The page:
Herb: Bigleaf Aster

Latin name: Aster macrophyllus

Family: Compositae

Medicinal use of Bigleaf Aster:

The roots have been used as a blood medicine. An infusion of the root has been used to bathe the head to treat headaches. A compound decoction of the roots has been used as a laxative in the treatment of venereal disease.

Description of the plant:


60 cm
(2 feet)

August to

Habitat of the herb:

Dry to moist open woods, thickets and clearings. By rivers and streams in Britain.

Edible parts of Bigleaf Aster:

Very young leaves - cooked and used as a vegetable. The leaves are said to act as a medicine as well as a food, though no details are given. Only young leaves are eaten as old leaves quickly become tough. Roots - cooked. They have been used in soups.

Other uses of the herb:

Plants can be used as a ground cover in light shade, forming a spreading clump.

Propagation of Bigleaf Aster:

Seed - surface sow in spring in a cold frame. Do not allow the compost to become dry. Pre-chilling the seed for two weeks can improve germination rates. Germination usually takes place within 2 weeks at 20C. When large enough to handle, prick the seedlings out into individual pots and plant them out in the summer. Division in spring or autumn. Very easy, larger divisions can be planted straight into their permanent positions whist smaller clumps are best potted up and kept in a cold frame until they are growing away well. Basal cuttings in late spring. Harvest the shoots when they are about 10 - 15cm long with plenty of underground stem. Pot them up into individual pots and keep them in light shade in a cold frame or greenhouse until they are rooting well. Plant them out in the summer.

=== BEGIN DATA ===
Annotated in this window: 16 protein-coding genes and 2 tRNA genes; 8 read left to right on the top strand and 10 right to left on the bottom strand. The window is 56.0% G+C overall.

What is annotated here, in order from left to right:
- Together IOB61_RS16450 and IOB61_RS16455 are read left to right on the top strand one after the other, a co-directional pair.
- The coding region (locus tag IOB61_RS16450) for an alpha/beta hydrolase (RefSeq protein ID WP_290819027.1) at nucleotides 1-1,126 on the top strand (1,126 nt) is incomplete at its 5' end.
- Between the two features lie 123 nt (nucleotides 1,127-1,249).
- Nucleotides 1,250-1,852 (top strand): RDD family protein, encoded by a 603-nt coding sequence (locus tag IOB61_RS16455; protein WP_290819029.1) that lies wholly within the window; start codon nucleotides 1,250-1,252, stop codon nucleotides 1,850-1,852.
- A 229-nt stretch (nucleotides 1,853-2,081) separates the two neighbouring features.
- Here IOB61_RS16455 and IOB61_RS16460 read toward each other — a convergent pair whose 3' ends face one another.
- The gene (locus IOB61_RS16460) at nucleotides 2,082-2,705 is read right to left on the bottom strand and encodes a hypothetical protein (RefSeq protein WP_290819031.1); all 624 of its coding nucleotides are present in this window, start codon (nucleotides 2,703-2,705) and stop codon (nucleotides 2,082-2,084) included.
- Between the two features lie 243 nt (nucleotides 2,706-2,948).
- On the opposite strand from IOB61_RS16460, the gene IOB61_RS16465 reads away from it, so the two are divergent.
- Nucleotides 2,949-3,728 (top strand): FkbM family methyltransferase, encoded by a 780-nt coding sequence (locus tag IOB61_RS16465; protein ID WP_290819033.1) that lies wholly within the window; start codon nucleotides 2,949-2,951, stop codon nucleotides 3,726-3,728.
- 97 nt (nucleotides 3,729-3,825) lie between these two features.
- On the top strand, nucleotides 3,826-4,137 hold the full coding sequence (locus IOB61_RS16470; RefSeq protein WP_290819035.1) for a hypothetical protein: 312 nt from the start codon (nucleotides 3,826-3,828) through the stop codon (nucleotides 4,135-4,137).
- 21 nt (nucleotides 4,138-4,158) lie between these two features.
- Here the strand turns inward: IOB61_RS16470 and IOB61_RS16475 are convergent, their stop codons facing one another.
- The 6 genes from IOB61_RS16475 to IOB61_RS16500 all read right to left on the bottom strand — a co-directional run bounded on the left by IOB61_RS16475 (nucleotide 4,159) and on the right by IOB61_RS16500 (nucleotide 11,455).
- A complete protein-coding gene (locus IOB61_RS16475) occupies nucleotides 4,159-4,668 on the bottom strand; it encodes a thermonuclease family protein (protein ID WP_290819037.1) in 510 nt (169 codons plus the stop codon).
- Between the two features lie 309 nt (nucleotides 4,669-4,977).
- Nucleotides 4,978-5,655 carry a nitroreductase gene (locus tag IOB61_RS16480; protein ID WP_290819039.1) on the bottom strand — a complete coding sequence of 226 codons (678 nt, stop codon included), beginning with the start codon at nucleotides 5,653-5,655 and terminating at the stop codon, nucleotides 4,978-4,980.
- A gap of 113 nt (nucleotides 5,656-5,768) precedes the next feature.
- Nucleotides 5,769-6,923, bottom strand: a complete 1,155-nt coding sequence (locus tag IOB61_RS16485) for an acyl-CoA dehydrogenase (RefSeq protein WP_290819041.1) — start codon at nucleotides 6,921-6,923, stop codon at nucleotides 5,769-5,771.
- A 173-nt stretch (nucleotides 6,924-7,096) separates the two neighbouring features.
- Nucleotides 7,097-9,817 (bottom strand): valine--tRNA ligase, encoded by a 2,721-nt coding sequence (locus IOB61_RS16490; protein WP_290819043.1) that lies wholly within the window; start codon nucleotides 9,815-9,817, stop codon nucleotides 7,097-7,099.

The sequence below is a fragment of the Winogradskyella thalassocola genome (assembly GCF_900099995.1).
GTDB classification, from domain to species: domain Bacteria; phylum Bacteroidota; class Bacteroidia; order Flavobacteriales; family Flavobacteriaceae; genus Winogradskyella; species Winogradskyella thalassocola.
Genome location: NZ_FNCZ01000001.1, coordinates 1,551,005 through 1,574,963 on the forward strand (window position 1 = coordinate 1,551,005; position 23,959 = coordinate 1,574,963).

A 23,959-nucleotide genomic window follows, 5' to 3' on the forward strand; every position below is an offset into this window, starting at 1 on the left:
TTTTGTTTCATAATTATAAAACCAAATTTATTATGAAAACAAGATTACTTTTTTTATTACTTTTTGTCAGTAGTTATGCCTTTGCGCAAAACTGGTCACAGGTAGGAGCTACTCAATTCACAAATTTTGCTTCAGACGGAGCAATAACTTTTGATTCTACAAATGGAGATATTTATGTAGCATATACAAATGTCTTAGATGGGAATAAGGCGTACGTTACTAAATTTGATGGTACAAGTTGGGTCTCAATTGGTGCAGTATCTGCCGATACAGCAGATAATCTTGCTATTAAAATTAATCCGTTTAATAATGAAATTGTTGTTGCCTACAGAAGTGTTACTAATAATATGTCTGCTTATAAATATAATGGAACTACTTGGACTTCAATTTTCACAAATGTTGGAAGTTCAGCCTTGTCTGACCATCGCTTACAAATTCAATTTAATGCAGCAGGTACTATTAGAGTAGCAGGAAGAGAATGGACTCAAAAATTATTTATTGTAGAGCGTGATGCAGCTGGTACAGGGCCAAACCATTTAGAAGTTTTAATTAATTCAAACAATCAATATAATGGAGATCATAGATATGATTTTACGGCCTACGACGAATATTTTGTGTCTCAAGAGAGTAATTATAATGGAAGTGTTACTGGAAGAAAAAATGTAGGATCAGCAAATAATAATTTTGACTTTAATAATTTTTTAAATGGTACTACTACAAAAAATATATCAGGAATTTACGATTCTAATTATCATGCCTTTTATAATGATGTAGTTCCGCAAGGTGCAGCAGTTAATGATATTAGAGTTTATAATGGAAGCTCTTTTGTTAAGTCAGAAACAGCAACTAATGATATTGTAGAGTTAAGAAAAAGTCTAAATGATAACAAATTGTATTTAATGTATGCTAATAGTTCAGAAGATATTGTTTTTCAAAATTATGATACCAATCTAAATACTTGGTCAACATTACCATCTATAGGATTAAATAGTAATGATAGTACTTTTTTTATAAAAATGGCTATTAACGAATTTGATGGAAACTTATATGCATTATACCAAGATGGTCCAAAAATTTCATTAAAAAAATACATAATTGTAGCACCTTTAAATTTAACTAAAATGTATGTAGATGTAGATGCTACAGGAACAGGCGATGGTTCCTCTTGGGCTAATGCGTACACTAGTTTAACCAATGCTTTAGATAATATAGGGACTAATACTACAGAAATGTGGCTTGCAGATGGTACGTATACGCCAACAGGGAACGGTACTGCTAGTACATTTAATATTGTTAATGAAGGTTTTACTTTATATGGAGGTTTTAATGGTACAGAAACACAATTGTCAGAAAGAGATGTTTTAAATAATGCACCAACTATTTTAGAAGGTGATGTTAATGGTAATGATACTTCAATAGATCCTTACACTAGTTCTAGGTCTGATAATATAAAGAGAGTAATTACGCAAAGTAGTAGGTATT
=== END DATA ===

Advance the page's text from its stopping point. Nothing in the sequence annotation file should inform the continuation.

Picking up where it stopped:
Cultivation of the herb:

Dry to moist open woods, thickets and clearings. By rivers and streams in Britain.

Known hazards of Aster macrophyllus:

None known

Plant information taken from the Plants For A Future.